You’re part of a massive wave of Australian artists who have come over to the UK. What made you decide to make that move?

I guess for Australian artists Australia is an awesome place but it’s pretty limited in terms of numbers so you look overseas to the UK and Europe because it’s just such a bigger market. The reason we came over was because of our label – they wanted us to come over and for us to relocate. We had backing from them so it made it a lot easier!

Your sister, Heidi, is in the band with you. Does working with a sibling change the dynamic of the group at all?

Well, we’re pretty good. Sure, we talk crap at each other and whatnot and we’re not sure what we’re saying but I think it helps, actually.

In the past few years you’ve supported loads of big name bands! Do any stand out and have you learnt a lot from rubbing shoulders with such well-established acts?

Well I’ve always loved Arcade Fire and they came and said “Hi" and were like “Do you want to come and play basketball before the show?” and I was just a bit too starstruck. But it showed that super huge bands can just be completely normal people and really accommodating. We played with Supergrass in Australia and on the first night they were like “Hey guys, come in our room and in our rider, have some beers,” and that’s the kind of band we want to be. And also just professionalism and how much it takes to be at that level. They’re really switched on to be at that level– like Vampire Weekend are completely focused all the time.

You’ve played hundreds of shows around the world and now you’ve got a headline tour and support slots for label mates Local Natives coming up. Do you feel like you’ve come a long way in terms of live performance since your battle of the bands days?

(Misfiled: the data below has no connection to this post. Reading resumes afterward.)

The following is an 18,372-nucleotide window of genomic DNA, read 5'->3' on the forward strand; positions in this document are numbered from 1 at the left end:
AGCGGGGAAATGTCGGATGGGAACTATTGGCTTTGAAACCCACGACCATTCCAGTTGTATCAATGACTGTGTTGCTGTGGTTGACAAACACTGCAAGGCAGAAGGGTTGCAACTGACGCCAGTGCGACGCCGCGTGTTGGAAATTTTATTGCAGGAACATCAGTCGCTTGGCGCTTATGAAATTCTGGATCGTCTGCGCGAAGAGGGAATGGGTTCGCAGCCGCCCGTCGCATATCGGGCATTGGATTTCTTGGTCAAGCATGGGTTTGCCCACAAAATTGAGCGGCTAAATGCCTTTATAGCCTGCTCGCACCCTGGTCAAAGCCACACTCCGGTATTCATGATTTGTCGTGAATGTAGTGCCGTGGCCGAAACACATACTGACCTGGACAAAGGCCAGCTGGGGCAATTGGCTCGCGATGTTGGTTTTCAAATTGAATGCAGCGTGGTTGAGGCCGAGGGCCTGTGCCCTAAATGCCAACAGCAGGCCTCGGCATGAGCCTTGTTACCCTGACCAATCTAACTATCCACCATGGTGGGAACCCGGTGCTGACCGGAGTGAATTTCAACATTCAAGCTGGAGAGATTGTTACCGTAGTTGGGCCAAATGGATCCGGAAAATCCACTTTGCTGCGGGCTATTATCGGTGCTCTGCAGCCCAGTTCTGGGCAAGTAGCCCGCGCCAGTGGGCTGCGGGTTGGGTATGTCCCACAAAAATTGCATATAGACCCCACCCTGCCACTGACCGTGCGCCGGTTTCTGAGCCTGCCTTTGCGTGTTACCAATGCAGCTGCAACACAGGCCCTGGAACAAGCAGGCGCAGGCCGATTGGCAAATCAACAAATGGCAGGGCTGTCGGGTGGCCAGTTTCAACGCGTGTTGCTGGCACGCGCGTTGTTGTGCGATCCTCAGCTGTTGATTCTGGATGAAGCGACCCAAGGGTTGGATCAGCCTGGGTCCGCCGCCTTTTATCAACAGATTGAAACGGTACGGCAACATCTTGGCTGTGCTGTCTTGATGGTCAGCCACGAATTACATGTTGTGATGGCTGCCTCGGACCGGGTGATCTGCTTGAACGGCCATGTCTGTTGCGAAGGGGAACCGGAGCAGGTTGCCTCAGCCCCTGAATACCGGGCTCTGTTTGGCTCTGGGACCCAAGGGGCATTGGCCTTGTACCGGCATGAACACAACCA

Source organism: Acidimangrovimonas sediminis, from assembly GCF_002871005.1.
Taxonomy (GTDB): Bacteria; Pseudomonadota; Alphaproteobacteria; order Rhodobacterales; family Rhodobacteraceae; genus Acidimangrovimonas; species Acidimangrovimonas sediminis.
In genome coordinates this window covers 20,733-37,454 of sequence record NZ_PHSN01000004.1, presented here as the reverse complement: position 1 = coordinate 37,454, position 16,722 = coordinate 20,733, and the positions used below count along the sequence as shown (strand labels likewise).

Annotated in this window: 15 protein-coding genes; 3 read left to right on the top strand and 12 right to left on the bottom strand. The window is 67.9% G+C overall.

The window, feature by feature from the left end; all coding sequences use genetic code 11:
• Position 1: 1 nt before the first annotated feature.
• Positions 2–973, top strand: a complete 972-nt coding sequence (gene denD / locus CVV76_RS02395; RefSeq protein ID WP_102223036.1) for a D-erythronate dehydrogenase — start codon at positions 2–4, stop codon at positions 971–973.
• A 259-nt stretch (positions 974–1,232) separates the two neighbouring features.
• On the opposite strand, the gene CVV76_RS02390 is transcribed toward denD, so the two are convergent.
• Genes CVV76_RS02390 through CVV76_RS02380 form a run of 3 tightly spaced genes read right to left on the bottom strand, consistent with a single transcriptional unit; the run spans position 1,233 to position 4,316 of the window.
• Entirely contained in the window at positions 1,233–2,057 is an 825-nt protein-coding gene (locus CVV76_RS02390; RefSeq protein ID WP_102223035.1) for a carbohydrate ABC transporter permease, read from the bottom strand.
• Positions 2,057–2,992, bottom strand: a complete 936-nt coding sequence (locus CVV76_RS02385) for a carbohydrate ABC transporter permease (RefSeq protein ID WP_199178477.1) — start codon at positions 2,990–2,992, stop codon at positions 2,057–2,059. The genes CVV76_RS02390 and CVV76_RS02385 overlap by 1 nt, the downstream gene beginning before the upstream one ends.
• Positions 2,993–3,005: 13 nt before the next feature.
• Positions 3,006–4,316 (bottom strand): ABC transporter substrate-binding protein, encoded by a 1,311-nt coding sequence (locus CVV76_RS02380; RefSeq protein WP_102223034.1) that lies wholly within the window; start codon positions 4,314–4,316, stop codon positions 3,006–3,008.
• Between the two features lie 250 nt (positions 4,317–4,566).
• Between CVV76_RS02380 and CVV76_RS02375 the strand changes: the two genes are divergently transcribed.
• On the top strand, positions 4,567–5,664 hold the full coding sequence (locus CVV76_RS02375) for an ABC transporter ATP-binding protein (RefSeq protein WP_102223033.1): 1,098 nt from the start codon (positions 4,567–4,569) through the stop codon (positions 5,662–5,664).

Yeah, definitely. We’d all performed – Heidi learnt classical piano, I learnt classical piano, Al learnt classical piano.

We’d performed at competitions for geriatrics and people who clap politely and give you a little medal. That was the extent up until that point. I look at videos of us playing at the band competition and just laugh because it’s pretty funny; we’ve all come so far since then. That’s the nature of our band though, we were thrown together by happenstance and then we stayed together because something worked. It’s not like we’re one of those bands where everyone’s in a band and then they form and they’re all confident performers already. We had to learn - I mean, I had to learn drums for this band, I didn’t even play drums before! Everyone has come a long way, I think.

Is there anything you’re particularly excited about? Can you hint at any surprises that we can look forward to?

I’m just excited to be back out on the road, it’s a bit boring being cooped up! We’re enjoying London but ready to get out there. I just went to Iceland the other day, for a video clip actually – hey, there you go! It was just good to be back to flying again, seeing new places with new eyes and it was pretty exciting!

Find out more about Cloud Control here.